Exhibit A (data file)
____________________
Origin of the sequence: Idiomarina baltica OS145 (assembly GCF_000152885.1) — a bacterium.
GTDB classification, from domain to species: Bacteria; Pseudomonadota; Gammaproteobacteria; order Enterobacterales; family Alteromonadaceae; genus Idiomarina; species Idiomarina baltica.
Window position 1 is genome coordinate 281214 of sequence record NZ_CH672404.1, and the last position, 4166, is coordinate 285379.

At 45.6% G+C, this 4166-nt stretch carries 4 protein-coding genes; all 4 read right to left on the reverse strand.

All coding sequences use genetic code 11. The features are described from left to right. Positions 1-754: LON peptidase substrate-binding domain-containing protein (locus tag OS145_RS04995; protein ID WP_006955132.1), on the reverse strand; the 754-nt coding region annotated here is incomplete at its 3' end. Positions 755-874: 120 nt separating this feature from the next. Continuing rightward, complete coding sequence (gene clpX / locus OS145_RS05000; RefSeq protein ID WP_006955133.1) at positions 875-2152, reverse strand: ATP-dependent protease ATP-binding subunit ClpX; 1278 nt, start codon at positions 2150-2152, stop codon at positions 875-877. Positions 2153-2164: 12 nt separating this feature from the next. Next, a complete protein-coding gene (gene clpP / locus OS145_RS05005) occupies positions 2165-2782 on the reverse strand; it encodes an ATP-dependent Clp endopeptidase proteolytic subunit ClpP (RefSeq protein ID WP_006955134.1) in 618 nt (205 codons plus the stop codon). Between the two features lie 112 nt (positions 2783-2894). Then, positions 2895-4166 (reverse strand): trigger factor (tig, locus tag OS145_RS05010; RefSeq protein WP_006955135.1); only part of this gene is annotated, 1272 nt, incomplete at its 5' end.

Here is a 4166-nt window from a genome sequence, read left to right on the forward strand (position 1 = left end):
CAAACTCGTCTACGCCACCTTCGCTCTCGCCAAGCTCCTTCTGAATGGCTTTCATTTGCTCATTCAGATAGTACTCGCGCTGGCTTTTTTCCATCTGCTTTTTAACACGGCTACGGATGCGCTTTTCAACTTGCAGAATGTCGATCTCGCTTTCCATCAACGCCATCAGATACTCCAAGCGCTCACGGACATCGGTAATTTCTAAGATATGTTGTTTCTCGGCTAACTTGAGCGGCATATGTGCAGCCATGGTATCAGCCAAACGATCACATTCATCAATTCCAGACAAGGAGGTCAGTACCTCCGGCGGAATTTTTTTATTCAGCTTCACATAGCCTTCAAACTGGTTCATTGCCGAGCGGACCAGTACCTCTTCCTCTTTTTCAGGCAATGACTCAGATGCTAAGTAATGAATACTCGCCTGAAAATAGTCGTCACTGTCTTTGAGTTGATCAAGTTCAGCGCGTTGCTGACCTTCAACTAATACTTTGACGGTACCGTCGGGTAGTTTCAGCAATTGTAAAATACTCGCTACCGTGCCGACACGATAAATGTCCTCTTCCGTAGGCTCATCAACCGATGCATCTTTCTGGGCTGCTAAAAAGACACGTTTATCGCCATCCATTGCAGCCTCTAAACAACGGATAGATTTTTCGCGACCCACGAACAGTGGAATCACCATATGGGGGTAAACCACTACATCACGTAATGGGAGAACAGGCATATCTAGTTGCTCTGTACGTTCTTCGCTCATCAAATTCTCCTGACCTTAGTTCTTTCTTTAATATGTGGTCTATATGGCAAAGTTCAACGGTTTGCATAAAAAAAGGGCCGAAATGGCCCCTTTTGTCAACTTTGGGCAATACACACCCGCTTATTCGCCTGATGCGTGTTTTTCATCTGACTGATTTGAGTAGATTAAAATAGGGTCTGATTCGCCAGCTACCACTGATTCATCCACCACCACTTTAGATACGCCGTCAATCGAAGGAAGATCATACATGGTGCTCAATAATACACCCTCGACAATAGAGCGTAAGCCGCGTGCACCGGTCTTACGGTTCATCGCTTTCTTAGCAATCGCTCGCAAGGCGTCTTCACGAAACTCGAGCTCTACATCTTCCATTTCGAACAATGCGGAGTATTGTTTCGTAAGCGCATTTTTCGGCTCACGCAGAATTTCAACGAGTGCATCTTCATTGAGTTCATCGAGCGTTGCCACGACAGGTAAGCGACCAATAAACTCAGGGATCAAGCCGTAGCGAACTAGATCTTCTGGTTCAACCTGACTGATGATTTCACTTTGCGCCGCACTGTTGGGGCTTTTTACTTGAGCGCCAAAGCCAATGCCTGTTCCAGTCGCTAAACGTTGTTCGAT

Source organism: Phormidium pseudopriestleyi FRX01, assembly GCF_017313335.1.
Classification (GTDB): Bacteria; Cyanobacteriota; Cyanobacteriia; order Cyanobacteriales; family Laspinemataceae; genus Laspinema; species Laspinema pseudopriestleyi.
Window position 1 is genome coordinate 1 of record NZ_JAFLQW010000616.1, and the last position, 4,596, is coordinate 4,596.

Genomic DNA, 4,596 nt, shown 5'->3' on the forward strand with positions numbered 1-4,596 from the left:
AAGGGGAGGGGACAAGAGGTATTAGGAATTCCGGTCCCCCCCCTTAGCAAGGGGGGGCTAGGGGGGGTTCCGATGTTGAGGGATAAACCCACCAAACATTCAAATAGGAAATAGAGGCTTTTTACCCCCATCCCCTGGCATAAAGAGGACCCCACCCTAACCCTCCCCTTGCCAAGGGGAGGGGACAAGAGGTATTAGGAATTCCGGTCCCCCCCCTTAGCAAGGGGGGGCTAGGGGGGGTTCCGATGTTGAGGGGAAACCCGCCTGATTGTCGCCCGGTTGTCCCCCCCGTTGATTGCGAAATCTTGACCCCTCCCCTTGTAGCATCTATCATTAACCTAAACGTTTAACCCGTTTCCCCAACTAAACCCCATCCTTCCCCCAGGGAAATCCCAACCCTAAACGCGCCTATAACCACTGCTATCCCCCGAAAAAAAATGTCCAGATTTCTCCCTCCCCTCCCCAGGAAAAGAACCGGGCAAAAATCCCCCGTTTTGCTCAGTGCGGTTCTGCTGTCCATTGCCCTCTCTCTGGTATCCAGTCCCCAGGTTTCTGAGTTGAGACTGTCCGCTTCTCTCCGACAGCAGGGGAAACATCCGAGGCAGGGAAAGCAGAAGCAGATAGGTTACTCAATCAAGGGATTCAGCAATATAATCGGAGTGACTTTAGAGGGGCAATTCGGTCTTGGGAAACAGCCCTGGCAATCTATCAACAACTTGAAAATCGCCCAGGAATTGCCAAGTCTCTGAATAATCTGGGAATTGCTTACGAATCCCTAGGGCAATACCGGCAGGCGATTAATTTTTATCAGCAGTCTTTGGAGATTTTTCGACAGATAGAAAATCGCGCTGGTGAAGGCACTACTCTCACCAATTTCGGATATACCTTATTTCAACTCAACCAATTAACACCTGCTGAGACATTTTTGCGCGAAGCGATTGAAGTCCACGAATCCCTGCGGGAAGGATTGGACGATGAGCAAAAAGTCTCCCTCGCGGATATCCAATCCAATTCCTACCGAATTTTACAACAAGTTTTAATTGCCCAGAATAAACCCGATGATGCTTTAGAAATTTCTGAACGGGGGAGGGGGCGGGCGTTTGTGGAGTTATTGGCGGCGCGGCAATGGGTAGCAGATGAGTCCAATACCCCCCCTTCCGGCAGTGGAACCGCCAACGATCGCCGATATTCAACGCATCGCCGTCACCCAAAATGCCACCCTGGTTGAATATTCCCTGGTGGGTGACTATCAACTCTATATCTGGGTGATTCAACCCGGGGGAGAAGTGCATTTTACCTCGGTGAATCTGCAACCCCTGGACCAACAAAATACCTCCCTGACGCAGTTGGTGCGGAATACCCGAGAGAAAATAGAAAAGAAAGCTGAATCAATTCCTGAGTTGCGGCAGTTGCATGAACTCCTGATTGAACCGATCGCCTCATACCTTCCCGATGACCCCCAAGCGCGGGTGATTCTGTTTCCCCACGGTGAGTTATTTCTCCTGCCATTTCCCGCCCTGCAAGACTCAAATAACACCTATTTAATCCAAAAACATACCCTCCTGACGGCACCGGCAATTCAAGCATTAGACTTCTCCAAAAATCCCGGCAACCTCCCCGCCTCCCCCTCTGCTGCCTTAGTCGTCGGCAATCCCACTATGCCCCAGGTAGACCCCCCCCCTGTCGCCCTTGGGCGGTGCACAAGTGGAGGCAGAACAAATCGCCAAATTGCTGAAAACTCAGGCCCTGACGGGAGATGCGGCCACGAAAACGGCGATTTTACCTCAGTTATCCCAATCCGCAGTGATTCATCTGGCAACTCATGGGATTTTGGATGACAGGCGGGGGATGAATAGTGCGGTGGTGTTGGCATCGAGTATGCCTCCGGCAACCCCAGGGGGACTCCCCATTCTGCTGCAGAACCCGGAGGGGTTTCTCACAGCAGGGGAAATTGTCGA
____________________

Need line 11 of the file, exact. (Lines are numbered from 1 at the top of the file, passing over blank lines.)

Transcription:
Genomic DNA, 4,596 nt, shown 5'->3' on the forward strand with positions numbered 1-4,596 from the left: